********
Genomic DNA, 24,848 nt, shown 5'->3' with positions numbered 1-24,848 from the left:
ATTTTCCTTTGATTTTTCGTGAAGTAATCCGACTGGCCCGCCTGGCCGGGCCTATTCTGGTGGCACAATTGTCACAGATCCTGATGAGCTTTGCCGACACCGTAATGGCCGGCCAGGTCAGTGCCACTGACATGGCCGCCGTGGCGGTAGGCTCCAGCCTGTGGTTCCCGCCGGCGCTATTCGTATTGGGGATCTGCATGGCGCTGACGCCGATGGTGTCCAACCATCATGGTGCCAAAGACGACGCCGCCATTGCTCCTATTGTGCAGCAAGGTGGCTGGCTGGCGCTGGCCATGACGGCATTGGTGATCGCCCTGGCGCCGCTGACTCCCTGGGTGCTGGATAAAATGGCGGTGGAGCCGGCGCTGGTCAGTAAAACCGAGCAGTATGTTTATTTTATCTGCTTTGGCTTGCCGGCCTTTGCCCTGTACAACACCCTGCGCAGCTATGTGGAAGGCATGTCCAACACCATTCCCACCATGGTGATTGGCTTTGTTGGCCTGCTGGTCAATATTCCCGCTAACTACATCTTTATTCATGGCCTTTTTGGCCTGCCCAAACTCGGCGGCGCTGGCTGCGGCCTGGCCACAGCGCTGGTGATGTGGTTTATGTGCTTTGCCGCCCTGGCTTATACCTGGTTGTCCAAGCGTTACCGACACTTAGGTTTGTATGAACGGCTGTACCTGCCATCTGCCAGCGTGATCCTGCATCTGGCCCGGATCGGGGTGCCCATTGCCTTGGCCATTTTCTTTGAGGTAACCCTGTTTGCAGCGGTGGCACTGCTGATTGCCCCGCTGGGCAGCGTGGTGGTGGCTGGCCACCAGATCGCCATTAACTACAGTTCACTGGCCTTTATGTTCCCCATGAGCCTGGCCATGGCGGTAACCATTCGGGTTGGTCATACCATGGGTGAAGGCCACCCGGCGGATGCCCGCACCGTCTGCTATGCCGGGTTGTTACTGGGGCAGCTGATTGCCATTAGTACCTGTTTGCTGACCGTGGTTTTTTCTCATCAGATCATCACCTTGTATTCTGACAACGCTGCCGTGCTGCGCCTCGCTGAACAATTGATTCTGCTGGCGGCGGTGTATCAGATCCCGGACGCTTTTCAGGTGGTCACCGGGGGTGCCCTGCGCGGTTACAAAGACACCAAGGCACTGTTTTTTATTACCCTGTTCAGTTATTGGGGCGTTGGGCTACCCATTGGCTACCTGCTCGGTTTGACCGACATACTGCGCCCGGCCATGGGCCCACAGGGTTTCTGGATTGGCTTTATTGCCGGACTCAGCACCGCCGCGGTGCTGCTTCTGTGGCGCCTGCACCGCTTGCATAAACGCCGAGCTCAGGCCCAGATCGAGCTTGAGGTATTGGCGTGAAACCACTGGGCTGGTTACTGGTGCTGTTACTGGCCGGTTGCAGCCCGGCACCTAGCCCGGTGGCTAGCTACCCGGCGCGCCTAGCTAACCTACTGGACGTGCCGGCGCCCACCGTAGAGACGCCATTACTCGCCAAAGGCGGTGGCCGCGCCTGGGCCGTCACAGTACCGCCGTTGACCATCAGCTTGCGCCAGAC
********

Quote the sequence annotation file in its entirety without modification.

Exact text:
Genomic DNA, 24,848 nt, shown 5'->3' with positions numbered 1-24,848 from the left:
ATTTTCCTTTGATTTTTCGTGAAGTAATCCGACTGGCCCGCCTGGCCGGGCCTATTCTGGTGGCACAATTGTCACAGATCCTGATGAGCTTTGCCGACACCGTAATGGCCGGCCAGGTCAGTGCCACTGACATGGCCGCCGTGGCGGTAGGCTCCAGCCTGTGGTTCCCGCCGGCGCTATTCGTATTGGGGATCTGCATGGCGCTGACGCCGATGGTGTCCAACCATCATGGTGCCAAAGACGACGCCGCCATTGCTCCTATTGTGCAGCAAGGTGGCTGGCTGGCGCTGGCCATGACGGCATTGGTGATCGCCCTGGCGCCGCTGACTCCCTGGGTGCTGGATAAAATGGCGGTGGAGCCGGCGCTGGTCAGTAAAACCGAGCAGTATGTTTATTTTATCTGCTTTGGCTTGCCGGCCTTTGCCCTGTACAACACCCTGCGCAGCTATGTGGAAGGCATGTCCAACACCATTCCCACCATGGTGATTGGCTTTGTTGGCCTGCTGGTCAATATTCCCGCTAACTACATCTTTATTCATGGCCTTTTTGGCCTGCCCAAACTCGGCGGCGCTGGCTGCGGCCTGGCCACAGCGCTGGTGATGTGGTTTATGTGCTTTGCCGCCCTGGCTTATACCTGGTTGTCCAAGCGTTACCGACACTTAGGTTTGTATGAACGGCTGTACCTGCCATCTGCCAGCGTGATCCTGCATCTGGCCCGGATCGGGGTGCCCATTGCCTTGGCCATTTTCTTTGAGGTAACCCTGTTTGCAGCGGTGGCACTGCTGATTGCCCCGCTGGGCAGCGTGGTGGTGGCTGGCCACCAGATCGCCATTAACTACAGTTCACTGGCCTTTATGTTCCCCATGAGCCTGGCCATGGCGGTAACCATTCGGGTTGGTCATACCATGGGTGAAGGCCACCCGGCGGATGCCCGCACCGTCTGCTATGCCGGGTTGTTACTGGGGCAGCTGATTGCCATTAGTACCTGTTTGCTGACCGTGGTTTTTTCTCATCAGATCATCACCTTGTATTCTGACAACGCTGCCGTGCTGCGCCTCGCTGAACAATTGATTCTGCTGGCGGCGGTGTATCAGATCCCGGACGCTTTTCAGGTGGTCACCGGGGGTGCCCTGCGCGGTTACAAAGACACCAAGGCACTGTTTTTTATTACCCTGTTCAGTTATTGGGGCGTTGGGCTACCCATTGGCTACCTGCTCGGTTTGACCGACATACTGCGCCCGGCCATGGGCCCACAGGGTTTCTGGATTGGCTTTATTGCCGGACTCAGCACCGCCGCGGTGCTGCTTCTGTGGCGCCTGCACCGCTTGCATAAACGCCGAGCTCAGGCCCAGATCGAGCTTGAGGTATTGGCGTGAAACCACTGGGCTGGTTACTGGTGCTGTTACTGGCCGGTTGCAGCCCGGCACCTAGCCCGGTGGCTAGCTACCCGGCGCGCCTAGCTAACCTACTGGACGTGCCGGCGCCCACCGTAGAGACGCCATTACTCGCCAAAGGCGGTGGCCGCGCCTGGGCCGTCACAGTACCGCCGTTGACCATCAGCTTGCGCCAGAC